- About the College
- Veterinary Medical Center
- Departments & Offices
Dear Faculty, Staff, and Students:
Congratulations to our two newest teaching award winners: Dr. Brian Scansen, winner of the 2011 John Lyman, Jr. Award for Clinical Teaching and Dr. Carlos Pinto, winner of the 2011 Fox Family Teaching Excellence Award. These annual awards are given to recognize excellent teaching in our college. They are presented at the Alumni Reunion Weekend banquet, which will be held this year at the Hilton Columbus at Easton on Friday, September 9, 2011.
We began a new budget year on July 1 and our college budget was reduced by 5.4 percent. In addition, our state line item in support of clinical teaching, which is shared by the Veterinary Medical Center (VMC) and Marysville, was cut 15 percent. All areas of the College have been planning for these reductions. We may see a few vacant positions that do not get filled and we will be increasing our attention to efficiency and cost cutting activities, which may include reductions in staffing. We look to each of you for your suggestions to streamline our practices and improve our business model. We are no longer able to rely on increasing support from the State of Ohio and cannot transfer this burden to our students, who already have substantial student loans to repay. The outcome of the recent Focus-Forward weekend (see details below) was a series of recommendations proposing that we re-focus our activities to increase our efficiency and broaden our opportunities with industry, commercialization, research funding, development, and other earnings activities.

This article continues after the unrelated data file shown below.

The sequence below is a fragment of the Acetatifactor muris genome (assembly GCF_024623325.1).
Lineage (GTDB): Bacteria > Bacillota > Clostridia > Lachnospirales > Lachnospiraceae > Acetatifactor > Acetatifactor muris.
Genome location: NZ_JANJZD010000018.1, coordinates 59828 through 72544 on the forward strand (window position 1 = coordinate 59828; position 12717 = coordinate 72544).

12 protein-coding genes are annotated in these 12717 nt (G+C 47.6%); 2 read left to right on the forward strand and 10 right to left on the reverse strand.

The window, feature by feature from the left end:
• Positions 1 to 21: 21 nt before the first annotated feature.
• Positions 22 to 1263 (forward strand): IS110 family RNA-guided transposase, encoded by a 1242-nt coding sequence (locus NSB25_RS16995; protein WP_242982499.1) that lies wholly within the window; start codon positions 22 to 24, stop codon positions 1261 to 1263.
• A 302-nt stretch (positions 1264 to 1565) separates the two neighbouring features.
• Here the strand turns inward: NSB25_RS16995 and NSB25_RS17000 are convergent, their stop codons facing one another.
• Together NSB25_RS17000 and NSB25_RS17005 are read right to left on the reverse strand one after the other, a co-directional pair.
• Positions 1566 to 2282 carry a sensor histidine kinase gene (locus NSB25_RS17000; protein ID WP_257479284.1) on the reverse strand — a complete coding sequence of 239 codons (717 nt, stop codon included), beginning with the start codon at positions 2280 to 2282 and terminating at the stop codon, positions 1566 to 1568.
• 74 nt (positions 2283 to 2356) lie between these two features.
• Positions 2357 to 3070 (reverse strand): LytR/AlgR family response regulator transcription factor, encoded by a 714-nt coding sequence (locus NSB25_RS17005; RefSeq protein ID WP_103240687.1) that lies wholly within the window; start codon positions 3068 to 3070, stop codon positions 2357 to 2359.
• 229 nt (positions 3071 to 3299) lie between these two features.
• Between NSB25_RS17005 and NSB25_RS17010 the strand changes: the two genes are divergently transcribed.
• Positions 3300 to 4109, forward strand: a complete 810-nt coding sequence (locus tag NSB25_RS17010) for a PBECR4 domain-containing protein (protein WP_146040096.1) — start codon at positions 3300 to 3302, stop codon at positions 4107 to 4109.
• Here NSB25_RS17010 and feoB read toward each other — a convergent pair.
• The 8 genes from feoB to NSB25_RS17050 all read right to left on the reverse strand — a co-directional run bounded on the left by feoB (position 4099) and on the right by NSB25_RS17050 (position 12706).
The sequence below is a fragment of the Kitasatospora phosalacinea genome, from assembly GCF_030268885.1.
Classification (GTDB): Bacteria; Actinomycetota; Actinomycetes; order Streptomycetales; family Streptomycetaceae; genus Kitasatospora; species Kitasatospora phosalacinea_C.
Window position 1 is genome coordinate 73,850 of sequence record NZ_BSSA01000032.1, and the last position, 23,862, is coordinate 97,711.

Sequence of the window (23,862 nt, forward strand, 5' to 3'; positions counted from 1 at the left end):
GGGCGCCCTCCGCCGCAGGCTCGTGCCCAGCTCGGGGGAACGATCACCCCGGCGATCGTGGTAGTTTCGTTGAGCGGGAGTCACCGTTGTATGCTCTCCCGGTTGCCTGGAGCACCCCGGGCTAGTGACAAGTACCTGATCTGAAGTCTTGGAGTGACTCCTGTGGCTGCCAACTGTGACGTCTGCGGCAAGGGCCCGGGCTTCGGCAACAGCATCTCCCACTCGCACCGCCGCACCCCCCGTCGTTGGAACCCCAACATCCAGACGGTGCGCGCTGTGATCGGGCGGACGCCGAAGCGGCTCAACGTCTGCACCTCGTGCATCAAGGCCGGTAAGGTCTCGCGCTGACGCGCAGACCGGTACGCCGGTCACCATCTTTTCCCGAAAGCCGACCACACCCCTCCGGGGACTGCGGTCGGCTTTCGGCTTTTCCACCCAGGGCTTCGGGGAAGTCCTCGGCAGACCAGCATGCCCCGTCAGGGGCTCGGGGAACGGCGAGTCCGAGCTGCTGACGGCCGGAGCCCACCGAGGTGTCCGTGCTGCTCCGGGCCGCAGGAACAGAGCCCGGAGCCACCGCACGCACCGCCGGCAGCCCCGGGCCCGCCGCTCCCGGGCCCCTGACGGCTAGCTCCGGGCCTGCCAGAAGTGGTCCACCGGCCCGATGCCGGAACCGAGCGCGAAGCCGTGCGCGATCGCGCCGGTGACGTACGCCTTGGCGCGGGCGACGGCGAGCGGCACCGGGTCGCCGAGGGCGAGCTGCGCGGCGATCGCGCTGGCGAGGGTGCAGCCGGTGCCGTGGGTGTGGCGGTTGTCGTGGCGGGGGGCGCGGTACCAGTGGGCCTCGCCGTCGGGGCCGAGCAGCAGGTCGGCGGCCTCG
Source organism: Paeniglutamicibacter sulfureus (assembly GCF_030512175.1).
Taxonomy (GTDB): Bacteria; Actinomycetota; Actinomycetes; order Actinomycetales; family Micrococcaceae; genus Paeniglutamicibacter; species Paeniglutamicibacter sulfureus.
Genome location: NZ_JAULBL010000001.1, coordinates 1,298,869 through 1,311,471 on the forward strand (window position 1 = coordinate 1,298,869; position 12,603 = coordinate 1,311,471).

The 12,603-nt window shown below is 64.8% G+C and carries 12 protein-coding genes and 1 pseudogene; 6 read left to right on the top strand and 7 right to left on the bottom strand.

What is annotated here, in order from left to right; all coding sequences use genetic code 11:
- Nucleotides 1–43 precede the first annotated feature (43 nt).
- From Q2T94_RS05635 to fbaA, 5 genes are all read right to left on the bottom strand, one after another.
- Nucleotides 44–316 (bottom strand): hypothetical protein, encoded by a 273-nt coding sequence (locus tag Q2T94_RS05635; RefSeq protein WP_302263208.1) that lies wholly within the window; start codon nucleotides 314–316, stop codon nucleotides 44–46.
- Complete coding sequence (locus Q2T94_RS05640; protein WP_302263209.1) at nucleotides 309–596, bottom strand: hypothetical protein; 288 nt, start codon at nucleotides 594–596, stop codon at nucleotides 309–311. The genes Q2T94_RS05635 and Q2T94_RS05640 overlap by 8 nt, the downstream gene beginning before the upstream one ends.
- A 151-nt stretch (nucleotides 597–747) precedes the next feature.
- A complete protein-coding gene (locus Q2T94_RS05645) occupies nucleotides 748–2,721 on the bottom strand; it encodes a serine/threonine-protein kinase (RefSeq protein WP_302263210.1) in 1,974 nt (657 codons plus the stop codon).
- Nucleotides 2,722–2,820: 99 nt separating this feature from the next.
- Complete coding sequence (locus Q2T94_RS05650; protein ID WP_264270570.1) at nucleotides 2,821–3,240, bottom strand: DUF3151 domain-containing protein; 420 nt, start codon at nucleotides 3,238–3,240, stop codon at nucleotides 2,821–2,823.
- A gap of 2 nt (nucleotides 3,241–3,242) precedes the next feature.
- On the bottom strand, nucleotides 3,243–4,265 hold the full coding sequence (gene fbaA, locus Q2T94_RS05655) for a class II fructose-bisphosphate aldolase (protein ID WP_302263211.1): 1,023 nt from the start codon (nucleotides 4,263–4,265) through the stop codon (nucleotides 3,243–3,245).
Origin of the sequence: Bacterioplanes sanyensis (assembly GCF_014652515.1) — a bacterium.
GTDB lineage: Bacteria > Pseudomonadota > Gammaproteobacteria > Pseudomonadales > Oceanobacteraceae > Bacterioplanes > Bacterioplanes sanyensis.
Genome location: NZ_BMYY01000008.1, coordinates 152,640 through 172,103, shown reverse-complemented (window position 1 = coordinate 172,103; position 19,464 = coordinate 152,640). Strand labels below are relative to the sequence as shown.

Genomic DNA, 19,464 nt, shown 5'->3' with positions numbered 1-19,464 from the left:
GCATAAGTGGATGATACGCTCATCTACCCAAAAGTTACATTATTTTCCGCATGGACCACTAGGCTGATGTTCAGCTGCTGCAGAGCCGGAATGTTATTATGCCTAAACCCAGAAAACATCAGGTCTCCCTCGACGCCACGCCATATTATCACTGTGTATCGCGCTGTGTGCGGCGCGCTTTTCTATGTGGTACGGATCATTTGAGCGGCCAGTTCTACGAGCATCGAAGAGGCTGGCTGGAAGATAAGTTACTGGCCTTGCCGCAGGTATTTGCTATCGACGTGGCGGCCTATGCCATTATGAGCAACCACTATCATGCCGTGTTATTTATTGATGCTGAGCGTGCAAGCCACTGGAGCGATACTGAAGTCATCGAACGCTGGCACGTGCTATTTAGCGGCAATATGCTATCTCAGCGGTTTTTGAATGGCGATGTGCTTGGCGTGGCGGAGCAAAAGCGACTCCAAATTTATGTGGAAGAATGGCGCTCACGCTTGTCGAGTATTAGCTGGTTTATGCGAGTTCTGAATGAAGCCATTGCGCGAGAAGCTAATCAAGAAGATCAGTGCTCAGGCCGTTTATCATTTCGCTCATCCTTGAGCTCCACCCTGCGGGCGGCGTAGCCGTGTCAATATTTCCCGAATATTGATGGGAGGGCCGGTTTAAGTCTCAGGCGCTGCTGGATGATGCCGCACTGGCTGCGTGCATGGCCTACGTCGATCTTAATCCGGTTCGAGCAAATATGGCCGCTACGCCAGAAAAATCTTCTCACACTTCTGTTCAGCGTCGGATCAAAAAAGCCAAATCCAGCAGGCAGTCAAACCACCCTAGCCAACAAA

Our second Focus-Forward Weekend was a great success. Thank you to all in the college who were able to participate. The topic was the "Financial Future of Veterinary Medicine," and Daniel Stone was there to keep us on track. The speakers offered a frank perspective on the current financial position of many private practices, as well as a look at the rapid rate of change in the world, from demographics to a new interdependence. We must consider innovative and creative solutions in preparing students for success. We must broaden their mastery of non-technical skills to increase the marketability of our new graduates, create demand for new opportunities, inspire the profitability of the private practice sector, and develop new business models to operate the college. As we did last year, a publication will be prepared that summarizes the discussions and the ideas developed through those discussions, which will guide us in our future plans. Last year's report is available here. We’ll announce when the next report becomes available. I want to thank Danielle Ford, Katie Kostyo, and Diane Rasmussen for their work organizing and managing this important annual event.
We continue to work to build our national and international partnerships, and broaden Ohio State's impact through participating in events like the One Health conference last week, hosted by the Rockefeller Foundation. There were many discussions on the progress of the One Health initiative. The group of global experts offered advice and recommended that the Rockefeller Foundation support international One Health efforts.